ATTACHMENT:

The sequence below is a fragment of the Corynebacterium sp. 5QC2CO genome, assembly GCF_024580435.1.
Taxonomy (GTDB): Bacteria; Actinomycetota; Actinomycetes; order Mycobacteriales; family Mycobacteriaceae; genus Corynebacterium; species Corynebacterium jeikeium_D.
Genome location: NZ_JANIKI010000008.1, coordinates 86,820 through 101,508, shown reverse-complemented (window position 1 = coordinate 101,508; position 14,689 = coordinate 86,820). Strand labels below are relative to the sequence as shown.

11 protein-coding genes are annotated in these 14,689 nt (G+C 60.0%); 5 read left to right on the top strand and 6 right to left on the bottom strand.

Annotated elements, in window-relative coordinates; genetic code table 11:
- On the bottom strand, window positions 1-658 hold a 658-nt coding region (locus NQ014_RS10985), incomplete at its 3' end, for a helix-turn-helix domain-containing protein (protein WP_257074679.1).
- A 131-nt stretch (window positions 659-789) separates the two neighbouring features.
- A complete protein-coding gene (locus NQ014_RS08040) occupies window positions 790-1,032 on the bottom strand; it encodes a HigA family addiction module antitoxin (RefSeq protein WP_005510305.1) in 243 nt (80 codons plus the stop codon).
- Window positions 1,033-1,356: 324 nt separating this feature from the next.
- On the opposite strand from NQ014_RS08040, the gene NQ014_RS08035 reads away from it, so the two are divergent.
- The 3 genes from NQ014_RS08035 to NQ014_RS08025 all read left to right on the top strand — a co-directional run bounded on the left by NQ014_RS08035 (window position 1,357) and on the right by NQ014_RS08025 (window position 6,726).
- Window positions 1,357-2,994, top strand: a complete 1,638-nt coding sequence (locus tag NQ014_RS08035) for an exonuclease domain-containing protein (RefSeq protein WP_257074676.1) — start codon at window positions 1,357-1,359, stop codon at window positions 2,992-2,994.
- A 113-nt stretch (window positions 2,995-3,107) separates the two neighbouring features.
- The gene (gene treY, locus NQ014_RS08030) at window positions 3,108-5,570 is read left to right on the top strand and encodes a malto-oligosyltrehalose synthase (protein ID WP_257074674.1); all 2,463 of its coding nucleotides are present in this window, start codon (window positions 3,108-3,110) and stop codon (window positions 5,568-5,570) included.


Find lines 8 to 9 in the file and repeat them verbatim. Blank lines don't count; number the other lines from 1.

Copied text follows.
- A complete protein-coding gene (locus NQ014_RS08040) occupies window positions 790-1,032 on the bottom strand; it encodes a HigA family addiction module antitoxin (RefSeq protein WP_005510305.1) in 243 nt (80 codons plus the stop codon).
- Window positions 1,033-1,356: 324 nt separating this feature from the next.